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A new international effort on neglected and underutilized species, on farm conservation, and climate change.

May 12th, 2011

A traditional rare variety of rice with medicinal value; locally know as Aanga-only few households have maintained this in poor soils.

In June 2011, Bioversity and its partners in India, Nepal and Bolivia, will be launching a new Project entitled “Reinforcing the resilience of poor rural communities in the face of food insecurity, poverty and climate change through on-farm conservation of local agrobiodiversity.” This 3-years Project supported by IFAD, was conceived in response to the silent and unprecedented loss of species, varieties and associated traditional knowledge adversely affecting today agrobiodiversity at the farm level. The impact of such a situation on the poor is dramatic as it reduces their options to cope with change and in particular to food and nutritional insecurity. As a matter of fact, the 2010 FAO State of the World Report II on PGRFA depicts an alarming and worrying situation with regard to the conservation and use of agrobiodiversity: despite considerable progress made on ex situ conservation, very limited efforts are on record for curbing the genetic and cultural erosion taking place on farm and severely affecting the sustenance of local crops and varieties. Furthermore, international policy instruments in support of agrobiodiversity, such as the Global Crop Diversity Trust, are currently focusing

Threshing minor millets in India: traditional operations which are currently poorly effective can be improved with great benefits for the farmers who is encouraged to use these resources and contribute to their on farm conservation (Credit: S. Padulosi)

mainly on crops of Annex I of the International Treaty for PGRFA, thus excluding de facto thousands of other nutritious (and in many cases endangered) crops and varieties from being properly safeguarded, conserved and promoted for their effective use. More concerted efforts are therefore needed to support in situ/on-farm conservation and the sustainable use of local plant genetic resources. The newly approved Project will contribute to move the Agenda in that direction by developing methods for assessing and monitoring diversity on farm along with mechanisms for supporting use enhancement of local crops within a climate change scenario. Genetic erosion maps from case studies will also be used to support the international debate over the expansion of Annex I of the Treaty to include neglected and underutilized species.

Objectives of Project: The Programme will be implemented in Latin America (Bolivia) and in South Asia (Nepal and India) and will be pursuing three main objectives, namely: 1) the development of tools to map out diversity and assess values, threats and competitiveness of local crops of relevance to the rural poor within a climate change context; 2) the dissemination of tools, mechanisms, approaches to enhance capacities of stakeholders in conserving diversity on farm and 3) the exploration of policy options and collaborative frameworks at national and international levels aimed at strengthening pro-poor on-farm conservation. Ultimately, these efforts will aim at mainstreaming agro-biodiversity into conservation and use practices and in so doing enhance the preparedness of farmers and value chain actors against climate change.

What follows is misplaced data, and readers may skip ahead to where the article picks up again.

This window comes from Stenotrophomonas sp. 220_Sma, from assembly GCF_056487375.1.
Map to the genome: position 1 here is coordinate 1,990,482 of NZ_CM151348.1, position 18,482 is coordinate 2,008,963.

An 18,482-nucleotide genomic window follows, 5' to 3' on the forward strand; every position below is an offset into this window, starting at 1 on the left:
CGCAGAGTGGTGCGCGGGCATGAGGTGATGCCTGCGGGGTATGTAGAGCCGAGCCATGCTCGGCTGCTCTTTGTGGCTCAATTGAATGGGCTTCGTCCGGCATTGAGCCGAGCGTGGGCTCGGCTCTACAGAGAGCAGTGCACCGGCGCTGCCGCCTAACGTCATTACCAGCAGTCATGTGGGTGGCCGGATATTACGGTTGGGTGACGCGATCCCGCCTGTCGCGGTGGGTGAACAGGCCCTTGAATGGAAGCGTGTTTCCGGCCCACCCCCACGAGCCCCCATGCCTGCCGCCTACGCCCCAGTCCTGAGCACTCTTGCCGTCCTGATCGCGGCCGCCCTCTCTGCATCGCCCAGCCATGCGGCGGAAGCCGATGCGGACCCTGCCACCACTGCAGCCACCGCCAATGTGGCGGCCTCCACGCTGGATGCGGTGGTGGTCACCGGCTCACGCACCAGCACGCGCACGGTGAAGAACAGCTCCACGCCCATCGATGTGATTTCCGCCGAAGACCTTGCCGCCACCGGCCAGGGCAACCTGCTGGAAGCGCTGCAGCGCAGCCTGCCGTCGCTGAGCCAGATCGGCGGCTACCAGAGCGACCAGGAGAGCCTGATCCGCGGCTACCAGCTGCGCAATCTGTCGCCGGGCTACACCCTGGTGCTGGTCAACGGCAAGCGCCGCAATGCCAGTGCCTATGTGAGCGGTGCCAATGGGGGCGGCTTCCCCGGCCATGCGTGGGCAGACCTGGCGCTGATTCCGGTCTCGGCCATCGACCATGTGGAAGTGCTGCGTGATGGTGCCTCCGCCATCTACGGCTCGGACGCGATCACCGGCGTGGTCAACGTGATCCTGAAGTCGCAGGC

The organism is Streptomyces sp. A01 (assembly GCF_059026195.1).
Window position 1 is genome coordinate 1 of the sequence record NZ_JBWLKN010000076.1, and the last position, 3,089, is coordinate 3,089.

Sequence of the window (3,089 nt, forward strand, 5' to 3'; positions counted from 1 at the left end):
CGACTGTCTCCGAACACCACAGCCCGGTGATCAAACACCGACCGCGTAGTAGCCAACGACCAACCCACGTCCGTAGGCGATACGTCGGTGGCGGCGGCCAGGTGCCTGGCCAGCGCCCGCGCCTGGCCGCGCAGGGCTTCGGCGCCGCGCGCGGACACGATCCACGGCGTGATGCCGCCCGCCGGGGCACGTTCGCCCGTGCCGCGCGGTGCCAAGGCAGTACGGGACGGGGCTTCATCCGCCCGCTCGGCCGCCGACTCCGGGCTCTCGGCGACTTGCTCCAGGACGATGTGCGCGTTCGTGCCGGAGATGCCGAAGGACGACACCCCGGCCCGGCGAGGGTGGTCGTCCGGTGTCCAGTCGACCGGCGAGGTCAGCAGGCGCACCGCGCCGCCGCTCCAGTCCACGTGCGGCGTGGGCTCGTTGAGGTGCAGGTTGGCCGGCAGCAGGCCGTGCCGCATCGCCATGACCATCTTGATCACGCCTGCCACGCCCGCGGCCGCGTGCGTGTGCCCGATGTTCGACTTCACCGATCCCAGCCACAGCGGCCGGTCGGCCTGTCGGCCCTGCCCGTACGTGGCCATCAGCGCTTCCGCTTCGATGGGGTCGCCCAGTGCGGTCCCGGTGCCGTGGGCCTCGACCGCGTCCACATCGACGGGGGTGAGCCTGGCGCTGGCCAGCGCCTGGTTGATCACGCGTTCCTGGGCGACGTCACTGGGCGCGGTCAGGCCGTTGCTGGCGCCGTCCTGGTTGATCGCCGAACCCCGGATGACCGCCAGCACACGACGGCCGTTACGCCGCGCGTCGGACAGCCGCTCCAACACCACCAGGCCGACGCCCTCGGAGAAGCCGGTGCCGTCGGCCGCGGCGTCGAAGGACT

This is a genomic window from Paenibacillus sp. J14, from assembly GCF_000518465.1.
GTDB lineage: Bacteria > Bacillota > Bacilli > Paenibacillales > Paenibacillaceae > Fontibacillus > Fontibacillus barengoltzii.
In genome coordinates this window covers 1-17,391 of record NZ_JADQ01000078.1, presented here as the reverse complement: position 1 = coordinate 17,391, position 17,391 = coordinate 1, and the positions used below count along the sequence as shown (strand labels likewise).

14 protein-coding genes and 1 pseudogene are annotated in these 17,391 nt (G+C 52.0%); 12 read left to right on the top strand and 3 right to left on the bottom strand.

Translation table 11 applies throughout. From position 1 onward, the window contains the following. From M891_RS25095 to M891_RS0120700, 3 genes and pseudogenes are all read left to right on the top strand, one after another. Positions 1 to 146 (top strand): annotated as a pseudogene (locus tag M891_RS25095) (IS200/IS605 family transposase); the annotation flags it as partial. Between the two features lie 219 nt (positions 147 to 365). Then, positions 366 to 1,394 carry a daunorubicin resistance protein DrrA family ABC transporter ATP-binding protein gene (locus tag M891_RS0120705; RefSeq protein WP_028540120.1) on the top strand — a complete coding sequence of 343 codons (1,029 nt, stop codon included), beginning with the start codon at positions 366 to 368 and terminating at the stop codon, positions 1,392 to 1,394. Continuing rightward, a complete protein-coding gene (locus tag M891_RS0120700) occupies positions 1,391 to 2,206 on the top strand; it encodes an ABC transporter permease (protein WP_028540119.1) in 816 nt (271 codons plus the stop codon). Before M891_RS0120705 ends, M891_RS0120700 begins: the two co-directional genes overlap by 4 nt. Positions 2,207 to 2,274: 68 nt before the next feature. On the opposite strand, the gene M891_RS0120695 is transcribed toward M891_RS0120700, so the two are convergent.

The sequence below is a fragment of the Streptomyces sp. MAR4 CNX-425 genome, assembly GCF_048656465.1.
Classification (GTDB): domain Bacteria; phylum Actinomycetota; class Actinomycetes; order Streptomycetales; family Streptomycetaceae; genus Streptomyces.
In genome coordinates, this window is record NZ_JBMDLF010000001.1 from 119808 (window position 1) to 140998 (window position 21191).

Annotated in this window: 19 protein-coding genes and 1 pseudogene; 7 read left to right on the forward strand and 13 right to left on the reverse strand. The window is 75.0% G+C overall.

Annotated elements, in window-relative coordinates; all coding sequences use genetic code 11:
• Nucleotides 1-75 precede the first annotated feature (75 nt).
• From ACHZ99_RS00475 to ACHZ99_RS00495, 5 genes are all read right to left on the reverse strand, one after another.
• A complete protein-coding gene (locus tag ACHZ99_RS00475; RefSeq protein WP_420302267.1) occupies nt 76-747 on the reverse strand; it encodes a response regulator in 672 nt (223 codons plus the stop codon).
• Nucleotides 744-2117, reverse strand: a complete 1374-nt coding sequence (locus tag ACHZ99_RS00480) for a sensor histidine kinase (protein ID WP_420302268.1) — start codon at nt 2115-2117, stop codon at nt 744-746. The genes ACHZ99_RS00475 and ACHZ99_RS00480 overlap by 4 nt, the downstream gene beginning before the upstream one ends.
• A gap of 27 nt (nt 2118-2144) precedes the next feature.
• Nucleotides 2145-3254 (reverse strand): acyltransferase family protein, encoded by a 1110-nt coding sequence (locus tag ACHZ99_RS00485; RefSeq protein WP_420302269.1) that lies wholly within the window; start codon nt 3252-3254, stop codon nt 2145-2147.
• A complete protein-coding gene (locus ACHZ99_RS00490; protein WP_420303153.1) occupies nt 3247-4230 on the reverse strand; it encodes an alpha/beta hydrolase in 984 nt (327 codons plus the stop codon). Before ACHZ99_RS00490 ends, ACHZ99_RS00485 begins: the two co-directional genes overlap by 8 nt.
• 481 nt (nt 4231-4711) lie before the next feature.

Processing machine for quinoa has allowed to remove the saponin alkaloid from the seeds more efficiently and contributing to use a greater range of quinoa varieties currently underutilized in Bolivia and Peru (credit: W. Rojas)

 

Outputs and Beneficiaries: The Outputs expected from the implementation of the Programme include 1) Evidence building for better understanding of the distribution of local crops on-farm, their competitiveness and status of threats; 2) Documentation of local/traditional knowledge of use of diversity in developing strategies to cope with specific situations and recommendations made available on how to enhance good practices through their blending with scientific findings; 3) Human capacity to mobilize local agrobiodiversity for coping with change enhanced through community-based mechanisms and frameworks; 4) Networks and systems to promote greater access, sharing and conservation of diversity and knowledge developed and/or strengthened;  5) Policy options to promote greater use of local diversity addressed and recommended at national and international level.
The Programme will benefit, in particular, resource-poor farmers and value chain actors, and will have a special focus on the empowerment of women.  One of the expected products of the project is the development of a genetic erosion monitoring and awareness method for cultivated agrobiodiversity, which would include the application of ‘Red Lists’ to cultivated species. These lists, based on use and livelihood benefits’ considerations, will be very helpful for guiding governments and agriculturalists in developing suitable action plans for preventing loss of valuable diversity to happen due to increased marginalization of local crops.


Implementing Agencies: Bioversity will be the Executing Agency of the Project whereas the M.S. Swaminathan Research Foundation, LI-BIRD and PROINPA will be the implementing Agencies for the work in India, Nepal and Bolivia respectively.

For more information: please contact Dr Stefano Padulosi, Bioversity International, Maccarese (Rome), Italy, email:  s.padulosi@cgiar.org